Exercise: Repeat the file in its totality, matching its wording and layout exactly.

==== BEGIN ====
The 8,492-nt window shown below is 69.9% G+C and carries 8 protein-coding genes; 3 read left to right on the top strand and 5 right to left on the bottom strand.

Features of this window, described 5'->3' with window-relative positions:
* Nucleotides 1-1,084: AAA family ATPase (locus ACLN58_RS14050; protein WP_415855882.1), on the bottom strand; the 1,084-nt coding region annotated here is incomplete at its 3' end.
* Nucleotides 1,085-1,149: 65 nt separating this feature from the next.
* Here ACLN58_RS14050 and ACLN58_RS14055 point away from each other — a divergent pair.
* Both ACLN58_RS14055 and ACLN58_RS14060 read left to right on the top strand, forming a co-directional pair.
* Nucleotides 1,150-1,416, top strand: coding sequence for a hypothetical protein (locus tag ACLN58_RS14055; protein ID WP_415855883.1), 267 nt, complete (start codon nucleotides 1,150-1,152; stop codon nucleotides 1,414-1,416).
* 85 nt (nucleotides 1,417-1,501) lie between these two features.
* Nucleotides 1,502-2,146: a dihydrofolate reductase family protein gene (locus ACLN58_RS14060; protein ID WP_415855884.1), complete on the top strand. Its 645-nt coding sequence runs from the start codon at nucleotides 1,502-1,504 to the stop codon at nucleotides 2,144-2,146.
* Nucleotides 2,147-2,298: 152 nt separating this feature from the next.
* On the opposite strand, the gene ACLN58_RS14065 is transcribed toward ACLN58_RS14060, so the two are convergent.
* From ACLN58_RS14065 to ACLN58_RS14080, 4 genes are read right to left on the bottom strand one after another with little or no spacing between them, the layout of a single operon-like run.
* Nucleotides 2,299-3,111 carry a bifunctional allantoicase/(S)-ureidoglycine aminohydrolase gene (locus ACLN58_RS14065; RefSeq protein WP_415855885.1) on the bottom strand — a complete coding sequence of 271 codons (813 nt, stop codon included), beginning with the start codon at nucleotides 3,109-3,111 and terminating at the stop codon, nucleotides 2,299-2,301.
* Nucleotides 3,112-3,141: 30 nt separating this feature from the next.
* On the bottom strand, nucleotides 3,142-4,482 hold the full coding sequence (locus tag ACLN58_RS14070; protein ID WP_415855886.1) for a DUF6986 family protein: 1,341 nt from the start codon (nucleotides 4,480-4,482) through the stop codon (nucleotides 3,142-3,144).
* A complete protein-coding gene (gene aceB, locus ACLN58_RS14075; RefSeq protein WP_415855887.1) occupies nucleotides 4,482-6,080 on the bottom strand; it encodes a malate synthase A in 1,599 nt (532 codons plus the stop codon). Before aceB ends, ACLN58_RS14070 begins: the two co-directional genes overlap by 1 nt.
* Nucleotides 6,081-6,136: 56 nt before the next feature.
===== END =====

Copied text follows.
The 8,492-nt window shown below is 69.9% G+C and carries 8 protein-coding genes; 3 read left to right on the top strand and 5 right to left on the bottom strand.

Features of this window, described 5'->3' with window-relative positions:
* Nucleotides 1-1,084: AAA family ATPase (locus ACLN58_RS14050; protein WP_415855882.1), on the bottom strand; the 1,084-nt coding region annotated here is incomplete at its 3' end.
* Nucleotides 1,085-1,149: 65 nt separating this feature from the next.
* Here ACLN58_RS14050 and ACLN58_RS14055 point away from each other — a divergent pair.
* Both ACLN58_RS14055 and ACLN58_RS14060 read left to right on the top strand, forming a co-directional pair.
* Nucleotides 1,150-1,416, top strand: coding sequence for a hypothetical protein (locus tag ACLN58_RS14055; protein ID WP_415855883.1), 267 nt, complete (start codon nucleotides 1,150-1,152; stop codon nucleotides 1,414-1,416).
* 85 nt (nucleotides 1,417-1,501) lie between these two features.
* Nucleotides 1,502-2,146: a dihydrofolate reductase family protein gene (locus ACLN58_RS14060; protein ID WP_415855884.1), complete on the top strand. Its 645-nt coding sequence runs from the start codon at nucleotides 1,502-1,504 to the stop codon at nucleotides 2,144-2,146.
* Nucleotides 2,147-2,298: 152 nt separating this feature from the next.
* On the opposite strand, the gene ACLN58_RS14065 is transcribed toward ACLN58_RS14060, so the two are convergent.
* From ACLN58_RS14065 to ACLN58_RS14080, 4 genes are read right to left on the bottom strand one after another with little or no spacing between them, the layout of a single operon-like run.
* Nucleotides 2,299-3,111 carry a bifunctional allantoicase/(S)-ureidoglycine aminohydrolase gene (locus ACLN58_RS14065; RefSeq protein WP_415855885.1) on the bottom strand — a complete coding sequence of 271 codons (813 nt, stop codon included), beginning with the start codon at nucleotides 3,109-3,111 and terminating at the stop codon, nucleotides 2,299-2,301.
* Nucleotides 3,112-3,141: 30 nt separating this feature from the next.
* On the bottom strand, nucleotides 3,142-4,482 hold the full coding sequence (locus tag ACLN58_RS14070; protein ID WP_415855886.1) for a DUF6986 family protein: 1,341 nt from the start codon (nucleotides 4,480-4,482) through the stop codon (nucleotides 3,142-3,144).
* A complete protein-coding gene (gene aceB, locus ACLN58_RS14075; RefSeq protein WP_415855887.1) occupies nucleotides 4,482-6,080 on the bottom strand; it encodes a malate synthase A in 1,599 nt (532 codons plus the stop codon). Before aceB ends, ACLN58_RS14070 begins: the two co-directional genes overlap by 1 nt.
* Nucleotides 6,081-6,136: 56 nt before the next feature.